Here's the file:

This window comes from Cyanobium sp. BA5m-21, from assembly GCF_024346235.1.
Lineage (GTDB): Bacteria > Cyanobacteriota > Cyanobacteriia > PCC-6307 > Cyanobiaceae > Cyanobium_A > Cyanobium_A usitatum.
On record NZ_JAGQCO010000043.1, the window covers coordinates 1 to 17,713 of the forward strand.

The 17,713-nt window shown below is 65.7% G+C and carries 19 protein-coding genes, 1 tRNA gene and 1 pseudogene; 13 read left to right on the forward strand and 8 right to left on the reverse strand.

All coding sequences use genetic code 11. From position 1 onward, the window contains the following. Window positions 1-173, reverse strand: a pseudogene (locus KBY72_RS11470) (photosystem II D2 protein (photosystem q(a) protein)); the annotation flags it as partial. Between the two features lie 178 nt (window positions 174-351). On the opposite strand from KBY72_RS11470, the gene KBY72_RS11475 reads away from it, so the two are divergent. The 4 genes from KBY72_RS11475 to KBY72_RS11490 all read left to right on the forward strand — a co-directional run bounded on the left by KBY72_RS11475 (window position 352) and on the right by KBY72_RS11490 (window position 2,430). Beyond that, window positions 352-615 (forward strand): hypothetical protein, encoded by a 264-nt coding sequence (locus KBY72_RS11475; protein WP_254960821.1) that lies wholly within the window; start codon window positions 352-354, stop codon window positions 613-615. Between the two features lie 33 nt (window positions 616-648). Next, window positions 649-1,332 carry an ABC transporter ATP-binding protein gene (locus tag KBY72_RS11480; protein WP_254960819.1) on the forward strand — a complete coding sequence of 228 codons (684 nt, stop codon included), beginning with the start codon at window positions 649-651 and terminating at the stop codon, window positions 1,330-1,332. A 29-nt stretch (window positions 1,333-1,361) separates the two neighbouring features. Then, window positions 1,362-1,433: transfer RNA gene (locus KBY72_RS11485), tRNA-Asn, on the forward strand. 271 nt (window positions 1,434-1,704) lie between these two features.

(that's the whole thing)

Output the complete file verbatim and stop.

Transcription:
This window comes from Cyanobium sp. BA5m-21, from assembly GCF_024346235.1.
Lineage (GTDB): Bacteria > Cyanobacteriota > Cyanobacteriia > PCC-6307 > Cyanobiaceae > Cyanobium_A > Cyanobium_A usitatum.
On record NZ_JAGQCO010000043.1, the window covers coordinates 1 to 17,713 of the forward strand.

The 17,713-nt window shown below is 65.7% G+C and carries 19 protein-coding genes, 1 tRNA gene and 1 pseudogene; 13 read left to right on the forward strand and 8 right to left on the reverse strand.

All coding sequences use genetic code 11. From position 1 onward, the window contains the following. Window positions 1-173, reverse strand: a pseudogene (locus KBY72_RS11470) (photosystem II D2 protein (photosystem q(a) protein)); the annotation flags it as partial. Between the two features lie 178 nt (window positions 174-351). On the opposite strand from KBY72_RS11470, the gene KBY72_RS11475 reads away from it, so the two are divergent. The 4 genes from KBY72_RS11475 to KBY72_RS11490 all read left to right on the forward strand — a co-directional run bounded on the left by KBY72_RS11475 (window position 352) and on the right by KBY72_RS11490 (window position 2,430). Beyond that, window positions 352-615 (forward strand): hypothetical protein, encoded by a 264-nt coding sequence (locus KBY72_RS11475; protein WP_254960821.1) that lies wholly within the window; start codon window positions 352-354, stop codon window positions 613-615. Between the two features lie 33 nt (window positions 616-648). Next, window positions 649-1,332 carry an ABC transporter ATP-binding protein gene (locus tag KBY72_RS11480; protein WP_254960819.1) on the forward strand — a complete coding sequence of 228 codons (684 nt, stop codon included), beginning with the start codon at window positions 649-651 and terminating at the stop codon, window positions 1,330-1,332. A 29-nt stretch (window positions 1,333-1,361) separates the two neighbouring features. Then, window positions 1,362-1,433: transfer RNA gene (locus KBY72_RS11485), tRNA-Asn, on the forward strand. 271 nt (window positions 1,434-1,704) lie between these two features.